I hurt for a long time because of childhood sexual abuse. Now I want to provide a safe place for hurting men to connect with other survivors of sexual abuse. Talk to us. You don't have to use your real name to share your experiences or ask questions.

Why Did I Go Back?

(This post comes from a reader named Roger.)

I have shared with only two people that I did go back—long after I no longer needed to, and long after he was probably through with me. After the divorce from my first wife, I spent a holiday weekend with my parents. That first evening, dad told me I could have his bedroom and he would sleep in their camper/trailer.

Later, I turned out the light to go to sleep. Tired as I was, I found myself alert and lying once again in the dark, a 10-year-old kid in a 33-year-old body. Sometime after midnight, I heard familiar sounds outside my door. Without thinking, I pulled back the covers so he could see me.

Why would I do that? At that point in my life, I was well aware of what we were doing and how wrong it was. What did I want/need from him? It was just as unsatisfying as it was 23 years earlier, but now it was embarrassing, humiliating, and I ended up feeling like crap. Why did I feel the need to surrender access to me? Was it familiarity, guilt, a chance to rewrite history? Or maybe I thought it was a chance to talk about what we were doing.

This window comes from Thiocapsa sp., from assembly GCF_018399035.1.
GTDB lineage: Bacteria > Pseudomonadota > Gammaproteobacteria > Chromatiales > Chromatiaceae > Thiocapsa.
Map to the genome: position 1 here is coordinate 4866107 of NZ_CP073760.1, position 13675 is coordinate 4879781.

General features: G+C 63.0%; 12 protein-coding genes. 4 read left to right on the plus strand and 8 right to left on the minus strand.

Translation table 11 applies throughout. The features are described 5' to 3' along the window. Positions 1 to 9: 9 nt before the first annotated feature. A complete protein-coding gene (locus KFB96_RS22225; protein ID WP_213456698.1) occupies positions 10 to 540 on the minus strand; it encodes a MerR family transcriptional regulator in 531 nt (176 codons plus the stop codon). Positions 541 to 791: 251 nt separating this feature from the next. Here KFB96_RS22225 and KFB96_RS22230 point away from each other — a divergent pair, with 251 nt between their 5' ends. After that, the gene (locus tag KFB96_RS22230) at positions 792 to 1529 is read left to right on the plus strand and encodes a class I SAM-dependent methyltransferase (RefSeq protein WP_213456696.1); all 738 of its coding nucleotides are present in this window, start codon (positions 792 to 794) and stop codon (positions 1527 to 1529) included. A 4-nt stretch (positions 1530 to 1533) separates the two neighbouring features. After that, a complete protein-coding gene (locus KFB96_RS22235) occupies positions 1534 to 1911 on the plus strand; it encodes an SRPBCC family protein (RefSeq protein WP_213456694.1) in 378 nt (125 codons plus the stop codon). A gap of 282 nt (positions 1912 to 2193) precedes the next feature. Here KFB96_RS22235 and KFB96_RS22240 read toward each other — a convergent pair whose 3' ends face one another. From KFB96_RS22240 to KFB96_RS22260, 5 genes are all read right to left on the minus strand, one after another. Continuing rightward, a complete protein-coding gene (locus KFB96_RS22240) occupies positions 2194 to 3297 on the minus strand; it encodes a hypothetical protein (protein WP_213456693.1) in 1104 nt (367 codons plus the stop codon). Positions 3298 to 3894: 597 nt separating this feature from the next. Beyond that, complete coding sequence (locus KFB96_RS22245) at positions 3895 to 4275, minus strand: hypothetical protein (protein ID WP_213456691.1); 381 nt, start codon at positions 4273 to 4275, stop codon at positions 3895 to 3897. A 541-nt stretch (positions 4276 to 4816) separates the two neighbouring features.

Of course, the next day it was as if nothing had happened. He was my father and the pastor of my church all my life.

How long would this go on?

Dad took that terrible dilemma out of my hands with his suicide years afterward. But I'm still left with the question of why I went back, and whether I would have continued.

Not many of us incest survivors have to face those questions and doubts, but I understand the terrible pull to accept that phone call, answer that text, or open the door to someone whom I know is going to hurt me.


Mark said...

I really relate to Roger's post. My abuse was also incest. As an adult I recognized that if my abusers came to me again, I would be vulnerable to saying "yes".

Thank you Roger for being willing to share sometime so painful.

Anonymous said...

This is why I would go back:
Although I was in my mid-teens, I always see myself as a 12-year-old when I remember the event. My first experience was in a bus station men’s room stall. A man had invited me, a lonely, rejected boy, to come in. I didn’t run away, but accepted. I’ve blocked out the actual event, but he must have performed oral sex on me.

At first I didn’t know that it was wrong; so, that’s what I began looking for. I didn’t know it was called cruising. I just knew I had found acceptance in a public men’s room. I had never been accepted at home or by class mates at school. I was the klutz; the last one chosen every time. At last I had something that caused me to be accepted by men, if only for a few minutes, and there was comfort in that.

And guilt afterward, when I finally knew it was wrong; however, the pattern was set. And so it went for 60 years.

Even after I married I would give in to the cruising lust. I didn’t actively participate, but there were cruising places where I could watch anything going on. And there was acceptance even there, for I was allowed to be “in the group” as a looker-on.